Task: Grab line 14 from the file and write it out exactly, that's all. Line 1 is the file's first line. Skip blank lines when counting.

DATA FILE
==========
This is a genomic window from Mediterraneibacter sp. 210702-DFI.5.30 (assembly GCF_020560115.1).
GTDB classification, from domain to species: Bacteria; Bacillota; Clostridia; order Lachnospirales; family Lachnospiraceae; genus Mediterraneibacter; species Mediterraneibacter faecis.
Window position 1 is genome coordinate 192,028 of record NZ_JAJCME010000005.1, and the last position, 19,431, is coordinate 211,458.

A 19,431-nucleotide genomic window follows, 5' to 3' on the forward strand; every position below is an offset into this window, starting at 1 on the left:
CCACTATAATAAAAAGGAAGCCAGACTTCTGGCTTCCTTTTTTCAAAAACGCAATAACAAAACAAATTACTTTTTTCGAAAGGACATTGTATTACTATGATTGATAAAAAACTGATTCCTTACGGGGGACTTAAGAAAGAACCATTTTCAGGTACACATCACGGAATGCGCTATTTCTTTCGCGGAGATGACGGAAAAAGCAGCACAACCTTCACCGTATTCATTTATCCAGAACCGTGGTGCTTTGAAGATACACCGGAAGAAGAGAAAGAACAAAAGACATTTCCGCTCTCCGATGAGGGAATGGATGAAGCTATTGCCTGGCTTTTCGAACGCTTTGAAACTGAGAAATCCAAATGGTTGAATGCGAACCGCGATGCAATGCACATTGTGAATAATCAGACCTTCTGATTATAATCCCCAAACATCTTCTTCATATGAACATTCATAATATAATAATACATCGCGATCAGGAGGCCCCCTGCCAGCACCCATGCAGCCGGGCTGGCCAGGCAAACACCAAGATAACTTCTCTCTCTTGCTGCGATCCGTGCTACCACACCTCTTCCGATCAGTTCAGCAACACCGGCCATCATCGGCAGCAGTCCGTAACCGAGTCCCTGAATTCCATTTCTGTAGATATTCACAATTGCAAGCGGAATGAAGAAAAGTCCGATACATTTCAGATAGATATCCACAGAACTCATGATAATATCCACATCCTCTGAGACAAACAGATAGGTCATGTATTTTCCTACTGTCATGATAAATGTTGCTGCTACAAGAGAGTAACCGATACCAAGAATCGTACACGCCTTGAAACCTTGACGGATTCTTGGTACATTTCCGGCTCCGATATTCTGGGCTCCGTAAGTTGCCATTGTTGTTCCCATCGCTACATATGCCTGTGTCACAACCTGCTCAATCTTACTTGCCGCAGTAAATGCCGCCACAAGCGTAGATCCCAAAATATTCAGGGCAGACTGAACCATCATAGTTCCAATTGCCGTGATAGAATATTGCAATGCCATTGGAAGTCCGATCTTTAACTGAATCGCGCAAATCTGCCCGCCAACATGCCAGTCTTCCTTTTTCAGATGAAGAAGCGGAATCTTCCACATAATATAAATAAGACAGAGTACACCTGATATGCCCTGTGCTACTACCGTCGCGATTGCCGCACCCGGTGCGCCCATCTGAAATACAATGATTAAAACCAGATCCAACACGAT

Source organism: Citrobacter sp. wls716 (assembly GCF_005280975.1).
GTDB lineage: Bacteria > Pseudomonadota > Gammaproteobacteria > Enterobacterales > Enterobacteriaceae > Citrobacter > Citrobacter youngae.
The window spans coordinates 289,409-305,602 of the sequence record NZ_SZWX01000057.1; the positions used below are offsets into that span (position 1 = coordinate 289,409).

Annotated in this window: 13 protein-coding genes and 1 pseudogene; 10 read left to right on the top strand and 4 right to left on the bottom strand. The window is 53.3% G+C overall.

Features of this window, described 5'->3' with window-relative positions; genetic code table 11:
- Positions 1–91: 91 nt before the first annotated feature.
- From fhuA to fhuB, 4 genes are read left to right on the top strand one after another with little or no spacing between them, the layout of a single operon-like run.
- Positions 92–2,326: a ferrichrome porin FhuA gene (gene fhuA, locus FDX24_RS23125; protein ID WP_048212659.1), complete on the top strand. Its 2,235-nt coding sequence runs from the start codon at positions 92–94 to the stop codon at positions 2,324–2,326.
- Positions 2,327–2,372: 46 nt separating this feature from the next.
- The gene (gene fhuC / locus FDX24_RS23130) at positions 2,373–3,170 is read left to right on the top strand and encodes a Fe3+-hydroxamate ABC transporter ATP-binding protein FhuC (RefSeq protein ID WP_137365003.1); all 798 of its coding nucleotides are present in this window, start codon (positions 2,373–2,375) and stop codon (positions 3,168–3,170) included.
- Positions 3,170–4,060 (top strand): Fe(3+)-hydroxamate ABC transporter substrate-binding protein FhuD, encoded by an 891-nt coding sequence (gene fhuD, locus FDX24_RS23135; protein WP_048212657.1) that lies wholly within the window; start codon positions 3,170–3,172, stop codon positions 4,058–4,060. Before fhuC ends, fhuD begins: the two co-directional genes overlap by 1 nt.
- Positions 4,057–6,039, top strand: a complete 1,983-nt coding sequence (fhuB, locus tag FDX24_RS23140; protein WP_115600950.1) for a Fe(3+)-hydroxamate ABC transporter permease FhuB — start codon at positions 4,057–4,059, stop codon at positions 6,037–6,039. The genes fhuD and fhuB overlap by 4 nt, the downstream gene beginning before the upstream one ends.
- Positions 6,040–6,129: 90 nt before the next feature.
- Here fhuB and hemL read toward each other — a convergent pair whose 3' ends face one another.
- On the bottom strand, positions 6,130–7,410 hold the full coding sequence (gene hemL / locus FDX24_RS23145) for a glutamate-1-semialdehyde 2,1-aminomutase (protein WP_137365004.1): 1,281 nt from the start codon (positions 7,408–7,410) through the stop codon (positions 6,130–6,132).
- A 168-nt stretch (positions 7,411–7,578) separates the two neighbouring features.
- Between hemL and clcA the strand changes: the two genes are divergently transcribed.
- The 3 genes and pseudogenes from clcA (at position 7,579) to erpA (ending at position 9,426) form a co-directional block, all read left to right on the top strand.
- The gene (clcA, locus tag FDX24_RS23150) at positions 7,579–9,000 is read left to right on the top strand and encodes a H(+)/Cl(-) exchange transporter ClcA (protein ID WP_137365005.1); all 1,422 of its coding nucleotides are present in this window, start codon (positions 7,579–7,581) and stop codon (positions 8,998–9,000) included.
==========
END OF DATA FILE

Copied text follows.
- Positions 2,327–2,372: 46 nt separating this feature from the next.